It has been a year since I first explored the idea of running for the Board of Directors of La Plata Electric Association. I was fortunate enough to be elected by the people of District 4 to represent their interests.
While I knew ahead of time that the LPEA directors were split into two factions, it did not take long to see it firsthand. A significant point of contention revolves around our relationship with Tri-State Generation and Transmission, our electricity provider.
LPEA’s contract with Tri-State requires us to buy 95 percent of our electricity from Tri-State through the year 2050. This is contentious because of several factors. First, Tri-State generated over 60 percent of its electricity last year by burning coal, and coal is absolutely the worst fuel for CO² emissions and pollution. For those who care about climate change or community health, this is a major problem.
Second, Tri-State is no longer a competitive supplier pricewise. Before to 2009, Tri-State was able to provide electricity at a lower price than the average market price. However, after 2009, the market price dropped well below Tri-State’s price. This was mostly because of the steep drop in natural gas prices. Tri-State’s coal-burning plants were (and are) no longer competitive. And finally, the contract limits opportunities for local economic development through distributed generation projects.
LPEA spends about 65 percent of its budget with Tri-State to purchase electricity. This means your rates are primarily driven by the Tri-State price to LPEA. The other 35 percent of the budget is spent maintaining the grid in our service area and includes everything from equipment to salaries. But with 65 percent going to electricity costs set by Tri-State, the LPEA board has very little control over what it charges its members. (LPEA is a co-op and therefore does not attempt to make a profit.)
Recent steep drops in the price of renewables (wind and solar) have made clean energy much less expensive than Tri-State’s price to LPEA. We pay Tri-State approximately 7.4 cents per kilowatt-hour (kWh), but Xcel Energy recently received bids for wind energy at less than 2 cents per kWh! Even adding as much as 2 cents to get the energy here (transmission charges) would still make those wind prices lower than Tri-State’s rate.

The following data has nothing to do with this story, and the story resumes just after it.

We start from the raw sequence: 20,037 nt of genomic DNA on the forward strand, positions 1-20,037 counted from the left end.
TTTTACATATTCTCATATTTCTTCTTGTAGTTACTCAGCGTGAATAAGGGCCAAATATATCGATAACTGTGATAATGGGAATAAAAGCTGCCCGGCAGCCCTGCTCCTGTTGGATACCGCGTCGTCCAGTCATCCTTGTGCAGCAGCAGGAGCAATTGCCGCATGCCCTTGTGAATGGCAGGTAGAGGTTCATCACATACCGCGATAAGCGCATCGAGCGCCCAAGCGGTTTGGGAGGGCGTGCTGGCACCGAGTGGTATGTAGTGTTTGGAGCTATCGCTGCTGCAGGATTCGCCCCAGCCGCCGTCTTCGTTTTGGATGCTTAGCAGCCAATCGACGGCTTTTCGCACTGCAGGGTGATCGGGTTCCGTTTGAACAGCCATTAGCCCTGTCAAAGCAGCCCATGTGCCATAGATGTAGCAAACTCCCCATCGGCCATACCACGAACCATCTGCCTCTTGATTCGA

The most disturbing thing about the LPEA board is the unwillingness of some directors to even consider alternatives. Kit Carson Electric Association in Taos, New Mexico bought out their contract with Tri-State in 2016, so it can be done. Would it make sense for LPEA to buy out the Tri-State contract? No one really knows, because the board has not been willing to investigate this. A Long-Term Strategy Committee was created at the last board meeting, but only on a 6 to 5 vote. The purpose of this committee is to look at how the electricity industry is changing and make recommendations to the entire board about how to move forward.
LPEA members attend our board meetings and make their opinions known during the member comments period, and some members feel that there is no reason to be looking at the Tri-State contract.
But we are buying our electricity from one of the dirtiest sources in the U.S. and paying well above market prices. Why wouldn’t we want to explore our options?
I would really like to see an open-minded attitude on the part of all of the LPEA directors. The only way that LPEA is going to survive and best serve our members is if we adapt to industry changes. Otherwise, as an instructor said in a training class I attended, “we will be selling our assets to someone else at half of their book value as we go out of business.”
Guinn Unger lives in Forest Lakes and is a member of the board of directors of La Plata Electric Association. The opinions expressed here are his own and do not reflect any official position of LPEA. Reach him at firstname.lastname@example.org.